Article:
There are those voices—heard with greater frequency and shrillness of late—that would have us jettison the democratic-pluralist character of Israel in favor of Jewish interests. Others wish that Israel’s Jewish character would just go away and leave us with something they call a “secular democratic” state. Herein lies Israel’s greatest test: does it have the fortitude, the patience and the judgment to withstand the simplifiers, to preserve a tension that is not always easily borne?

Bernard Susser

Kfar Saba, Israel

Anton Shammas replies:

Let me first yield to candor’s demand. No, I don’t “wish to see ‘Israel’ replaced by a different name,” let alone a name that begins with a “P.” I do wish, though, the drafters of the “definitive constitution” proposal had demarcated the borders of that state, thus drawing a clear, green line between the permissible and the forbidden. Failing to do so, Dr. Susser, sincere as he is in his sympathy, cannot expect us, the Arabs of Israel, to sleep well on this side of the withering Green Line, safe and sound under the cover of the proposed constitution.

The absence of borders is not the only flaw in the draft though. I will run, again, a grave risk of dealing with “simple moral dichotomies,” streamlined and flattened out as they are, when I observe that the basic tenet, on the very first page, which defines the state of Israel as “the state of the Jewish people,” is neatly contradicted by the statement that appears ten lines later: “The State of Israel is a democratic state.” No state can be a democratic state if it is not the state of its citizens.

As for the “elaborate and detailed Bill of Rights” Dr. Susser mentions, this—sections 5 to 35 on “Human Rights”—is the major drawback of the proposed constitution. Jews and Arabs alike (there are, officially, no Israelis in Israel, remember) are better off without it since the overshadowing phrase “in order to protect the security of the State” recurs in different variations eleven times among the thirty-one sections of the constitution, its effect being to undermine the stated rights. However, the coup de grâce comes on the penultimate page of the proposal, some twenty-five pages and 159 sections apart from the “Bill of Rights.” It reads as follows:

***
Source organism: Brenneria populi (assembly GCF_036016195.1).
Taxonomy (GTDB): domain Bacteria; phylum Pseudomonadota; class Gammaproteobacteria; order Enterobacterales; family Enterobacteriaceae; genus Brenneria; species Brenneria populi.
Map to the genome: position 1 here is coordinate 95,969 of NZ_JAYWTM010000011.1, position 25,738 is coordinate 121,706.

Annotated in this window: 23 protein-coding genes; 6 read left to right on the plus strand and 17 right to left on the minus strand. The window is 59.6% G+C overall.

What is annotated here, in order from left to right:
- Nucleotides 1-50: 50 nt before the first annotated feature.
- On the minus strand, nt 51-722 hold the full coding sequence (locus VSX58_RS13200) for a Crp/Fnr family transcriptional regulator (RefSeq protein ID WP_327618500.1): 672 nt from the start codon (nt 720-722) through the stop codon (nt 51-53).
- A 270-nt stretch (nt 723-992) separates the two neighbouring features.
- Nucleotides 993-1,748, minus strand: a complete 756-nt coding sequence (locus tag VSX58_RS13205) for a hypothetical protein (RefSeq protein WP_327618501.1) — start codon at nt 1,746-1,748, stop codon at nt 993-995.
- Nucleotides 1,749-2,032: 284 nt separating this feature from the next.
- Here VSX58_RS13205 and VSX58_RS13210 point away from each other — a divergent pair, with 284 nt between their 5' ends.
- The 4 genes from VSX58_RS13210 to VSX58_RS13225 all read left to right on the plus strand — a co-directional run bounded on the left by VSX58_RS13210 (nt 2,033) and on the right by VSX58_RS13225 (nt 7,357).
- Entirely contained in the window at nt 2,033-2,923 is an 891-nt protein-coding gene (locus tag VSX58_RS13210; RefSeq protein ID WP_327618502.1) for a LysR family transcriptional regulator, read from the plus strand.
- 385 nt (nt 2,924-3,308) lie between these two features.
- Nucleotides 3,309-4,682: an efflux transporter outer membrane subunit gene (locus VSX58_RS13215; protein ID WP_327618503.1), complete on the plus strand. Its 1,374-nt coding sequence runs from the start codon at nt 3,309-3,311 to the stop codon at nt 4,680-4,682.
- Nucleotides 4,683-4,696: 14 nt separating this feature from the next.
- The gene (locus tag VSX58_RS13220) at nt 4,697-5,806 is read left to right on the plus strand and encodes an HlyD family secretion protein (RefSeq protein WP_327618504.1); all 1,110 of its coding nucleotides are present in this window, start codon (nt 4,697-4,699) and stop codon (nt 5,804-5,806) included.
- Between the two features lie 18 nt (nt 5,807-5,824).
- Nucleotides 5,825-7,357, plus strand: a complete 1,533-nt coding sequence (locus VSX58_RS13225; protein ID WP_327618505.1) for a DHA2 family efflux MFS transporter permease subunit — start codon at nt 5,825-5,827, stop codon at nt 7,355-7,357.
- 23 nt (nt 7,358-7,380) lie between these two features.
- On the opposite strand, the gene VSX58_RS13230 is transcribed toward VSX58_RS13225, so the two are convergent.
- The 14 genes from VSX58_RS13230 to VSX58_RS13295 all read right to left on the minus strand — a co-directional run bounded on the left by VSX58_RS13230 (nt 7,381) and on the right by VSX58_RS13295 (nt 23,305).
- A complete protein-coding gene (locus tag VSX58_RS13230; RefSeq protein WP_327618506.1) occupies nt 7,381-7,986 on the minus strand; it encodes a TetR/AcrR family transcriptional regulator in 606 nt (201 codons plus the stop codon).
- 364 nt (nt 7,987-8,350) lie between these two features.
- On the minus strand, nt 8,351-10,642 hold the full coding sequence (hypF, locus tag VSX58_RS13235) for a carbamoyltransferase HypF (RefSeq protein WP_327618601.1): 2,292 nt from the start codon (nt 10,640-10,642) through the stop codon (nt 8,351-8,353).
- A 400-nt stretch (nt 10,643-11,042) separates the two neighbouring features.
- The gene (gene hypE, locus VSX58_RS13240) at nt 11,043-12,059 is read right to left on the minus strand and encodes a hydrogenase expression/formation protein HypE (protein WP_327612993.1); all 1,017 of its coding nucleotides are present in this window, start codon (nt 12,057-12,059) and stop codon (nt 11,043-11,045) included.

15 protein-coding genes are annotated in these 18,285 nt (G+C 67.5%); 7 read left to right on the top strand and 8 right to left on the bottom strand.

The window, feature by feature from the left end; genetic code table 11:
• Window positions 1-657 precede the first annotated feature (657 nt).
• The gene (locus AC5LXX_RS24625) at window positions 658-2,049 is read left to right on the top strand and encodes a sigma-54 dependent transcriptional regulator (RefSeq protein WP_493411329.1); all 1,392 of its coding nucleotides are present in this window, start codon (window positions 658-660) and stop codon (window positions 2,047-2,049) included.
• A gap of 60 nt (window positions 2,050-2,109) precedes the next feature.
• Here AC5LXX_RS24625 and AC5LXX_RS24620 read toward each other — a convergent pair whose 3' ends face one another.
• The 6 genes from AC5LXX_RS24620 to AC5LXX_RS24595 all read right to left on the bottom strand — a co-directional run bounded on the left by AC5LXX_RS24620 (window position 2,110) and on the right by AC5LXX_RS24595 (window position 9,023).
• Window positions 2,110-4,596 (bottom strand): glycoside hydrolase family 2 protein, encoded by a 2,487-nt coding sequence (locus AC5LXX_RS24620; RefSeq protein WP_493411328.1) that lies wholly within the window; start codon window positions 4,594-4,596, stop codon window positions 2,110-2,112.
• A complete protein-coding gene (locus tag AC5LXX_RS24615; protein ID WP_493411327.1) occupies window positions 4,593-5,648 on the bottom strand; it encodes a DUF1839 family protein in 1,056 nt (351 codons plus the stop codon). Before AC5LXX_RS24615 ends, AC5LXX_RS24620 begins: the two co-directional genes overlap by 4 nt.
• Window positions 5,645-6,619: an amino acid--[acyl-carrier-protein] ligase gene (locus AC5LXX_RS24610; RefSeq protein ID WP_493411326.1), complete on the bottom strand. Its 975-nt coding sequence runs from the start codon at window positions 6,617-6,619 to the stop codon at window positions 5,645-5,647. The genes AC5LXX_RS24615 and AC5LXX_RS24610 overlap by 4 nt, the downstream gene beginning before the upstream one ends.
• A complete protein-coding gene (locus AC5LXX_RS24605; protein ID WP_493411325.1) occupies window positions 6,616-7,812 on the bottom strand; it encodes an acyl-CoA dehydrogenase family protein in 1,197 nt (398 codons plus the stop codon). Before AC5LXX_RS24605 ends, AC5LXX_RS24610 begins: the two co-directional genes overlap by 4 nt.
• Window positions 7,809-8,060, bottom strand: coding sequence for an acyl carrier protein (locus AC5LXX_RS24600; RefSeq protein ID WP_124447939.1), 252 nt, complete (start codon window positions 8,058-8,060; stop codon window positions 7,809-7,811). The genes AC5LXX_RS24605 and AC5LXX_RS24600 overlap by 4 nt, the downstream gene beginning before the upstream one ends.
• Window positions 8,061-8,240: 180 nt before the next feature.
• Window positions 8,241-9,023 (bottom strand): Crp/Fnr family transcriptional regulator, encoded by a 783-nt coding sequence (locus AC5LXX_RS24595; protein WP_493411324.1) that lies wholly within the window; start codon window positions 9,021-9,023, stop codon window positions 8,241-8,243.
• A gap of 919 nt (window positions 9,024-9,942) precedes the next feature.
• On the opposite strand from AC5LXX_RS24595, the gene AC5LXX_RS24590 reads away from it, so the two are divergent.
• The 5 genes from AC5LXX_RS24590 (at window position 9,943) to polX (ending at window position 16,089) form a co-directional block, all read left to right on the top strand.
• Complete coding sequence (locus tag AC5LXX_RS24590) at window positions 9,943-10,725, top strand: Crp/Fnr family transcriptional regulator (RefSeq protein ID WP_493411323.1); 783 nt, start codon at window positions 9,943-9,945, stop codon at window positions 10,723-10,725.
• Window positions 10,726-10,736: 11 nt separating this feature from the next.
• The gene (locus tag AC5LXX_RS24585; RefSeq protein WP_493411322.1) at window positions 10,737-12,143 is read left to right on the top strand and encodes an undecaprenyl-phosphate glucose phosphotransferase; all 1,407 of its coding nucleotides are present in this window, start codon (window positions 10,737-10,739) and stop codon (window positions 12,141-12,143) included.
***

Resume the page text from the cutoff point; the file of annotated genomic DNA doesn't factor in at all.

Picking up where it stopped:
P. State of Emergency

  1. The Knesset shall prescribe by law the arrangements for an emergency situation and it may determine the powers and measures that may be exercised during a state of emergency as well as the modes for overseeing them.

And later:

Derogation from Human Rights

  1. A law pursuant to section 198 may authorize deviation from the provisions of chapter C of the constitution (Human Rights), except as to sections 5, 6, 9, 12, 13, 18, and 31.

Which means, if one bothers to find out what these exceptions are all about, that twenty-four (out of thirty-one) human rights may be derogated under an emergency situation, “in order to protect the security of the [Jewish] State” (which has been under a state of emergency of sorts for forty years now). Among these rights are equality before the law, human liberty, fair trial, freedom of movement, freedom of conscience, opinion, expression, and demonstration, and other luxuries. However, section 9, whose provisions, as declared above, cannot be deviated from, reads, “a person shall not be subjected to slavery or forced labor.” It’s Hebrew to me, but it might sound like good news to the 100,000 “black laborers” from the West Bank, daily crossing the Green Mason-Dixon Line, unaware that no matter how great the situation of emergency, the abolition of slavery, promised in the draft constitution, is still to come.

This Issue

July 21, 1988